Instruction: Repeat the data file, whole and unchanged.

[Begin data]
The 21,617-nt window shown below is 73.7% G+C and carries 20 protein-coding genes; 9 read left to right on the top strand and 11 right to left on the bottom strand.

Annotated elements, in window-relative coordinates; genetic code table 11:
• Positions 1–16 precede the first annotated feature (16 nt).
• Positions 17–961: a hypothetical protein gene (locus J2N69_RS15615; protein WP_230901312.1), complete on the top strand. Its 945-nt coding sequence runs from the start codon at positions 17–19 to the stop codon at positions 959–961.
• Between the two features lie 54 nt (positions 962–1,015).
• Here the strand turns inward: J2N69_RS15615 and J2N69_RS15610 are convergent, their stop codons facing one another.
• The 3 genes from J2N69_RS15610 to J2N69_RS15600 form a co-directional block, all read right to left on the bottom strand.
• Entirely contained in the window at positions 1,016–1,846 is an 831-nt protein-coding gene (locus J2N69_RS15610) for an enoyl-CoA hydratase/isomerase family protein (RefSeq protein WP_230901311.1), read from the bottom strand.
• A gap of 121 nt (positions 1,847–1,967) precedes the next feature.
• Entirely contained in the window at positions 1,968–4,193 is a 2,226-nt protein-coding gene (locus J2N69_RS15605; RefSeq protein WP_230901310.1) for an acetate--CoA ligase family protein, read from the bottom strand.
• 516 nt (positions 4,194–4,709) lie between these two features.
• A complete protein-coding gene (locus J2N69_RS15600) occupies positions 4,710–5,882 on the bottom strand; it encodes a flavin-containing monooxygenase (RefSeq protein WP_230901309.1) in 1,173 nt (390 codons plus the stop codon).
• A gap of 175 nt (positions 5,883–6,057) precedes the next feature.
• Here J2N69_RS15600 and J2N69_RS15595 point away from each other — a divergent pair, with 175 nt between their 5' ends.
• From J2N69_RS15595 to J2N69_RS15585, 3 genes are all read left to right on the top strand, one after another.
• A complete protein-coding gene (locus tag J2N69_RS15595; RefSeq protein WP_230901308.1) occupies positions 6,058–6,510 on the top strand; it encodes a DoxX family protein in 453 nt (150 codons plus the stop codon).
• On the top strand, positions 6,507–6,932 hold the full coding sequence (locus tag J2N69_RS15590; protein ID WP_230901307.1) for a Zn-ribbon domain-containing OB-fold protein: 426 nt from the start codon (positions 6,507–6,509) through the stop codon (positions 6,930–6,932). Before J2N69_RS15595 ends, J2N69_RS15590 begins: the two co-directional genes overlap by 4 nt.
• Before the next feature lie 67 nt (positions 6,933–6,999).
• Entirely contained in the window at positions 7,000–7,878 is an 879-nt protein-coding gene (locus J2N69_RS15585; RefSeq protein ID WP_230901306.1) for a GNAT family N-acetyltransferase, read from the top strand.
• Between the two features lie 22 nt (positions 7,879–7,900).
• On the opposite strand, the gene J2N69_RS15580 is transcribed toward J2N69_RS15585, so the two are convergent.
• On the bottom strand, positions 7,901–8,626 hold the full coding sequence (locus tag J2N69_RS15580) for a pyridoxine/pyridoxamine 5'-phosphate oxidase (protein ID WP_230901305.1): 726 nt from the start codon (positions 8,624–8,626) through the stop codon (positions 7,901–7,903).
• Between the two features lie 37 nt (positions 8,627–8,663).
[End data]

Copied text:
The 21,617-nt window shown below is 73.7% G+C and carries 20 protein-coding genes; 9 read left to right on the top strand and 11 right to left on the bottom strand.

Annotated elements, in window-relative coordinates; genetic code table 11:
• Positions 1–16 precede the first annotated feature (16 nt).
• Positions 17–961: a hypothetical protein gene (locus J2N69_RS15615; protein WP_230901312.1), complete on the top strand. Its 945-nt coding sequence runs from the start codon at positions 17–19 to the stop codon at positions 959–961.
• Between the two features lie 54 nt (positions 962–1,015).
• Here the strand turns inward: J2N69_RS15615 and J2N69_RS15610 are convergent, their stop codons facing one another.
• The 3 genes from J2N69_RS15610 to J2N69_RS15600 form a co-directional block, all read right to left on the bottom strand.
• Entirely contained in the window at positions 1,016–1,846 is an 831-nt protein-coding gene (locus J2N69_RS15610) for an enoyl-CoA hydratase/isomerase family protein (RefSeq protein WP_230901311.1), read from the bottom strand.
• A gap of 121 nt (positions 1,847–1,967) precedes the next feature.
• Entirely contained in the window at positions 1,968–4,193 is a 2,226-nt protein-coding gene (locus J2N69_RS15605; RefSeq protein WP_230901310.1) for an acetate--CoA ligase family protein, read from the bottom strand.
• 516 nt (positions 4,194–4,709) lie between these two features.
• A complete protein-coding gene (locus J2N69_RS15600) occupies positions 4,710–5,882 on the bottom strand; it encodes a flavin-containing monooxygenase (RefSeq protein WP_230901309.1) in 1,173 nt (390 codons plus the stop codon).
• A gap of 175 nt (positions 5,883–6,057) precedes the next feature.
• Here J2N69_RS15600 and J2N69_RS15595 point away from each other — a divergent pair, with 175 nt between their 5' ends.
• From J2N69_RS15595 to J2N69_RS15585, 3 genes are all read left to right on the top strand, one after another.
• A complete protein-coding gene (locus tag J2N69_RS15595; RefSeq protein WP_230901308.1) occupies positions 6,058–6,510 on the top strand; it encodes a DoxX family protein in 453 nt (150 codons plus the stop codon).
• On the top strand, positions 6,507–6,932 hold the full coding sequence (locus tag J2N69_RS15590; protein ID WP_230901307.1) for a Zn-ribbon domain-containing OB-fold protein: 426 nt from the start codon (positions 6,507–6,509) through the stop codon (positions 6,930–6,932). Before J2N69_RS15595 ends, J2N69_RS15590 begins: the two co-directional genes overlap by 4 nt.
• Before the next feature lie 67 nt (positions 6,933–6,999).
• Entirely contained in the window at positions 7,000–7,878 is an 879-nt protein-coding gene (locus J2N69_RS15585; RefSeq protein ID WP_230901306.1) for a GNAT family N-acetyltransferase, read from the top strand.
• Between the two features lie 22 nt (positions 7,879–7,900).
• On the opposite strand, the gene J2N69_RS15580 is transcribed toward J2N69_RS15585, so the two are convergent.
• On the bottom strand, positions 7,901–8,626 hold the full coding sequence (locus tag J2N69_RS15580) for a pyridoxine/pyridoxamine 5'-phosphate oxidase (protein ID WP_230901305.1): 726 nt from the start codon (positions 8,624–8,626) through the stop codon (positions 7,901–7,903).
• Between the two features lie 37 nt (positions 8,627–8,663).